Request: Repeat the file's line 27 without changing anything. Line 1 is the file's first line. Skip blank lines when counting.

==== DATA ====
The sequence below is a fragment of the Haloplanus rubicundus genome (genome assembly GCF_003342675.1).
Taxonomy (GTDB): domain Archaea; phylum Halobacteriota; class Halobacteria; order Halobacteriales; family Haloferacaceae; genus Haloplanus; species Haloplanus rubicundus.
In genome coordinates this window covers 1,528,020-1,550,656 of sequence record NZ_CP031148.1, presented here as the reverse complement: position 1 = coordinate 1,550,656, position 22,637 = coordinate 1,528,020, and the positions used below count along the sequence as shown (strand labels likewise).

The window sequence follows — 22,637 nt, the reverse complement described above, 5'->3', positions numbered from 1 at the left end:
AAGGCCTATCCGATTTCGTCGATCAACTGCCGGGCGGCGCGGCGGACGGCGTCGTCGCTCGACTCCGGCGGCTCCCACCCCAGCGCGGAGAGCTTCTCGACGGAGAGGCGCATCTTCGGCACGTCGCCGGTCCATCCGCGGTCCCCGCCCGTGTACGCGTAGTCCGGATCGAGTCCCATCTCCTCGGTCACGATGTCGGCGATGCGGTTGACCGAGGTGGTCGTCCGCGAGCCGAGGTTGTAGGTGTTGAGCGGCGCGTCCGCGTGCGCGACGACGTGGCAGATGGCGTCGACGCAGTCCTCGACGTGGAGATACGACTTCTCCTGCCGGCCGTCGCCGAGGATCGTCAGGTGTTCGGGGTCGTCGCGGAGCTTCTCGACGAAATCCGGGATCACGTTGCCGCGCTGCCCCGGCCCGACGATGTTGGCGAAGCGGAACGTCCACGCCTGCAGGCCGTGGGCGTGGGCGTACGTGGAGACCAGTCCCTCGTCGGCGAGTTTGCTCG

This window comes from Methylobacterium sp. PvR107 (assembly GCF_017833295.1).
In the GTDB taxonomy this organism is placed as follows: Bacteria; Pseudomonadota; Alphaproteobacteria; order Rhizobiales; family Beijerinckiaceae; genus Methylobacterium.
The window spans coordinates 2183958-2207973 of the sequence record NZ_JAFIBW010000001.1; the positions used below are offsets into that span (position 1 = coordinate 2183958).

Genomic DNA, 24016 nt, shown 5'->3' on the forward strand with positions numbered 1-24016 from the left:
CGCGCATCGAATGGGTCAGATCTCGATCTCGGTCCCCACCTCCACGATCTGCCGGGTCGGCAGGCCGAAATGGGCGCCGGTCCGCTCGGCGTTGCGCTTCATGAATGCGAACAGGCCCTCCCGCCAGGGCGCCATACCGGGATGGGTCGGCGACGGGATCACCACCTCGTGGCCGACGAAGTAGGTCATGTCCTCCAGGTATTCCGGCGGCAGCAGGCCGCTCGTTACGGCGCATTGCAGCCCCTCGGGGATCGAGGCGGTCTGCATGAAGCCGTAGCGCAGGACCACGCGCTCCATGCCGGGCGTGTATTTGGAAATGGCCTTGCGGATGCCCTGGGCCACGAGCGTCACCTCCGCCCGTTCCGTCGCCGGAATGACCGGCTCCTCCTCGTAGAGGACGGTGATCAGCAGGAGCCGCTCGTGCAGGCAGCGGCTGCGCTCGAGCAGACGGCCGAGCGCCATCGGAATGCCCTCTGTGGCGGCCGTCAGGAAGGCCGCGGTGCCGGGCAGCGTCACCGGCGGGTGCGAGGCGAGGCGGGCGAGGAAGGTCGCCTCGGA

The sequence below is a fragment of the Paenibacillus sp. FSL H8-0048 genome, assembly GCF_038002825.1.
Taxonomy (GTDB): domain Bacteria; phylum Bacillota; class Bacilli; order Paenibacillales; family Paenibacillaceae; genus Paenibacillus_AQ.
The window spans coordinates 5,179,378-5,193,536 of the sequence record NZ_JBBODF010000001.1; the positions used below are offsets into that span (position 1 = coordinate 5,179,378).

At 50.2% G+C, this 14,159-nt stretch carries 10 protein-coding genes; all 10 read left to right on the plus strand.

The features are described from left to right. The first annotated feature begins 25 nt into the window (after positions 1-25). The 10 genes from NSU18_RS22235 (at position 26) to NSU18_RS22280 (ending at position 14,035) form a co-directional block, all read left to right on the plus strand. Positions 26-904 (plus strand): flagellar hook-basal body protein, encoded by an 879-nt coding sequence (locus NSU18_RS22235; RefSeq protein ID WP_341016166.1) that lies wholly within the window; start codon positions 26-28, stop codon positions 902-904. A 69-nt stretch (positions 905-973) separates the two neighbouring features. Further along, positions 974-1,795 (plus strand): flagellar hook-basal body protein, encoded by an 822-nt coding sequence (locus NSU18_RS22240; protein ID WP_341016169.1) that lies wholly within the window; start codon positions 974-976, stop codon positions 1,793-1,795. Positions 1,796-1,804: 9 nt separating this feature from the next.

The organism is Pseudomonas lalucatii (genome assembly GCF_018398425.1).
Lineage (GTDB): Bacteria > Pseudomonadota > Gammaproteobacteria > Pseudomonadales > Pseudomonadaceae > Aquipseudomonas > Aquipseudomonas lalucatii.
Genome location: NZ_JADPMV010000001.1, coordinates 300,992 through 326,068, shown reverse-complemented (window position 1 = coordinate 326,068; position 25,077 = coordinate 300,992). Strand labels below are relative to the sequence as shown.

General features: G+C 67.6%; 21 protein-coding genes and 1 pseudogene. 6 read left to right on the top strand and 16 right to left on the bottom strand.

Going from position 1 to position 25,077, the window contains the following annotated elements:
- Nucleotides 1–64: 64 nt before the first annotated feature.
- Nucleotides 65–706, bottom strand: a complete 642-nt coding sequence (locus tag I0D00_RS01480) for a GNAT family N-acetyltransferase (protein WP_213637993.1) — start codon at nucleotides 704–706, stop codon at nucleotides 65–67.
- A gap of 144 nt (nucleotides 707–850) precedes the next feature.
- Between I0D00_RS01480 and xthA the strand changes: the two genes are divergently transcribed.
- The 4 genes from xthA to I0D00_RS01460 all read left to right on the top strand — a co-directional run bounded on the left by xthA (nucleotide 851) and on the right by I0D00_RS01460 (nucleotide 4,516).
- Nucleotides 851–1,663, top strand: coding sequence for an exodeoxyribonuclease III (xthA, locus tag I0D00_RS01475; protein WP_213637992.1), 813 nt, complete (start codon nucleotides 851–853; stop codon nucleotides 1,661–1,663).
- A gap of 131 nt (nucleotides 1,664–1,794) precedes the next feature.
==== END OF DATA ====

- A gap of 131 nt (nucleotides 1,664–1,794) precedes the next feature.